Thank you to Michael Scott, co-host of Bookmark Radio. I reprinted our interview here. My first one! **** Interview With Taryn Rose, Author of L World
Over the years I’ve had the pleasure of immersing myself in many genres of books. But none more intriguing than the lesbian romance category.
I was introduced to a book called L World through a Google+ feed and decided to take a much needed diversion from my normal staple of economics, sociology and Eastern religion reads. I was so intrigued with the book that I reached out to its author Taryn Rose. And I am happy to report that our friendship is rapidly blossoming.
So what was it like writing a book on lesbian romance?
I spent five years as an associate at a national law firm dreaming about writing novels as a opposed to legal briefs, and I felt grateful for the opportunity to delve into a genre that held a great deal of interest to me. It was fun to flesh out the characters and once I organized my plot, the words just seemed to flow.
Your two heroines Blake and Janie offer some interesting insights into lesbian relationships. Can you talk about this?
This books explores common challenges that all of us face, regardless of our gender preferences in establishing relationships. The story starts with a chance encounter in a salon between Blake, a high profile attorney and Janie, a top hairstylist. Both of their lives are turned upside down as a result of their attraction to each other.
So what are you attempting to convey to your readers through this book?
I believe in the importance of fantasy in terms of helping us awaken to who we are or have the potential to be. As women we should take time to deepen our understanding of self and desire, especially when that desire shakes up our whole world.
It appears that there are in fact many thematic juxtapositions throughout the book
Blake's encounter and ultimate relationship with Janie allows her to tap into a part of herself that she has long kept hidden. Despite being younger and newer in her career, Janie is further along in her personal development than Blake.
L World exposes the risky side of torrid affairs for women who are in high powered professional roles. Using Blake’s example, what lessons does this book offer to professional women in terms of the balancing act between one’s intimate needs and feelings and desire to climb the proverbial corporate ladder?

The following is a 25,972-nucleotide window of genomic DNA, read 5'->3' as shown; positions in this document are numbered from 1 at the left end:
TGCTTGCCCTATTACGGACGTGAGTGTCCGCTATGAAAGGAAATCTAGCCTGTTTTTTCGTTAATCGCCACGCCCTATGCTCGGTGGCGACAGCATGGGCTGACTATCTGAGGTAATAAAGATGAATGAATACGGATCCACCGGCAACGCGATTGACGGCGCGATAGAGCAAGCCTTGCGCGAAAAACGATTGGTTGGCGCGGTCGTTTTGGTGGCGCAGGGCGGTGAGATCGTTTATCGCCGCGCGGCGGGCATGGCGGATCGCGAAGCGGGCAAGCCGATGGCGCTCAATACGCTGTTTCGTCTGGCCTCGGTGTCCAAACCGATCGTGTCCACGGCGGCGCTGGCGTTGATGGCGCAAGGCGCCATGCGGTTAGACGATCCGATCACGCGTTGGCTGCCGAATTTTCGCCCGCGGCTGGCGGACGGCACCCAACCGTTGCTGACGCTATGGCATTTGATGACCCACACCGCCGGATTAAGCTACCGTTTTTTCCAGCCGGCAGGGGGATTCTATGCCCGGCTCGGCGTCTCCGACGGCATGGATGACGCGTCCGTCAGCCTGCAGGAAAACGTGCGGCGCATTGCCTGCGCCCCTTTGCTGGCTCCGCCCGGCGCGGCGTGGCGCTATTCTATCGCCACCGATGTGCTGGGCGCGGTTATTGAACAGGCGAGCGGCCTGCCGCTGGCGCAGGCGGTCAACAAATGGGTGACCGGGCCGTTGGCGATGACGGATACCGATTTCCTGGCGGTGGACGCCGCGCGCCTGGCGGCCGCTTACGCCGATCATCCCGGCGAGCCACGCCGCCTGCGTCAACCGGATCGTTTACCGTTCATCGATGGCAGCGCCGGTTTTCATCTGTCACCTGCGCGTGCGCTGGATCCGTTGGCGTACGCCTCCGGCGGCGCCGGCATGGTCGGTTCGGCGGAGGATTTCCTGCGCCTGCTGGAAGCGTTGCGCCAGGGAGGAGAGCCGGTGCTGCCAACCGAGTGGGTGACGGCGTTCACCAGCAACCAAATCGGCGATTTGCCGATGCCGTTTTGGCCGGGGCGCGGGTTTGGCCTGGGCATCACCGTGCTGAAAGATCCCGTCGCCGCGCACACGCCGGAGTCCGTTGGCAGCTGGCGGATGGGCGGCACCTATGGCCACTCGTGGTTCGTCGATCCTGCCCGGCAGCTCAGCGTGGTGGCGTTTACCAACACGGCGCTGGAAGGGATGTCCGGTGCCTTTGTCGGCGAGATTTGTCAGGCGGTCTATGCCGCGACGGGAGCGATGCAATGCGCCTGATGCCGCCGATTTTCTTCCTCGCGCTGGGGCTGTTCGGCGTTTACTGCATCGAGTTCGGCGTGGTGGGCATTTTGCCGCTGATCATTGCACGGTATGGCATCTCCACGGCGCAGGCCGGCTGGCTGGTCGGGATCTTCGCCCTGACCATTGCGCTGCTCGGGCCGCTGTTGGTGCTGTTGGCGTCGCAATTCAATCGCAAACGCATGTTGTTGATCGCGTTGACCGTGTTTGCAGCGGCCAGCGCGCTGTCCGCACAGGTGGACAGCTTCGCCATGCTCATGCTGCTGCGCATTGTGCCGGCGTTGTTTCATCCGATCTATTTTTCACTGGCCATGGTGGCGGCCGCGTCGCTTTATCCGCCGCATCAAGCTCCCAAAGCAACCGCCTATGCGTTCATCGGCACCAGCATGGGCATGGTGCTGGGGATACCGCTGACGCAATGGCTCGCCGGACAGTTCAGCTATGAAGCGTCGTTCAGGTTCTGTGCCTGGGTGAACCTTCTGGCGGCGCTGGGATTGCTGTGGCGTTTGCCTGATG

In Blake’s case, when she meets Janie, she is close to the top of that ladder–with a lot at stake. She’s a top corporate attorney, a mother of a teenage son, and has a relationship with her ex-husband. Coming out for Blake could change they way she is perceived by her partners, clients and family members–and she knows that. I think Blake’s journey reinforces the need to be cautious and deliberate, but also brave and unafraid to live life to the fullest. Blake behaves immaturely and at times, selfishly and cowardly. But when she realizes she has more to lose by letting Janie go, her decisions become empowering and life-affirming.
What sorts of fears or vulnerabilities (if any) surfaced for you as a writer in Chapter 7 as you began to articulate the first deep physical encounter between Janie and Blake? What sort of message were you hoping to impart to your readers in terms of the often secret world of lesbian intimacy?
I was concerned with being completely in the scene, making it as visceral and passionate as I conceived it. It was equally important for me to capture both the emotional dynamics at play and the downright animalistic lust that overwhelms the two heroines. That particular scene is the culmination of the early stages of Blake and Janie’s courtship, and it had to work in order for the story to move forward.
What sort of impact did writing this book have in terms of examining your own life?
It helped me play out some of my own ideas and philosophies related to how complicated the journey of life really is.
There has been quite a bit of buzz of late with the release of the steamy Shades of Grey series. What do you think this reflects in terms of the proliferation of interest in these sorts of books?
I think that it’s a signal that women’s romantic and sexual fantasies are important and no longer have to be taboo.
And where do you see the whole world of lesbian romance books headed in ensuing years?
The market for lesbian themed e-books appears strong, especially among bi-curious, queer and lesbian identified readers. That said, I have been contacted by men who relate to the romantic challenges the heroines face in L WORLD and enjoy exploring those in the context of the physical intimacy involved between two women. I think that heterosexual women enjoy a powerful and well-written romance that explores the boundaries and complications that may arise when two women discover more than friendship. Because this is a subgenre that has appeal for all types of readers, I believe it will grow exponentially in the coming years.
Michael Scott is co-host of Bookmark Radio. Learn more here.
Order L WORLD here.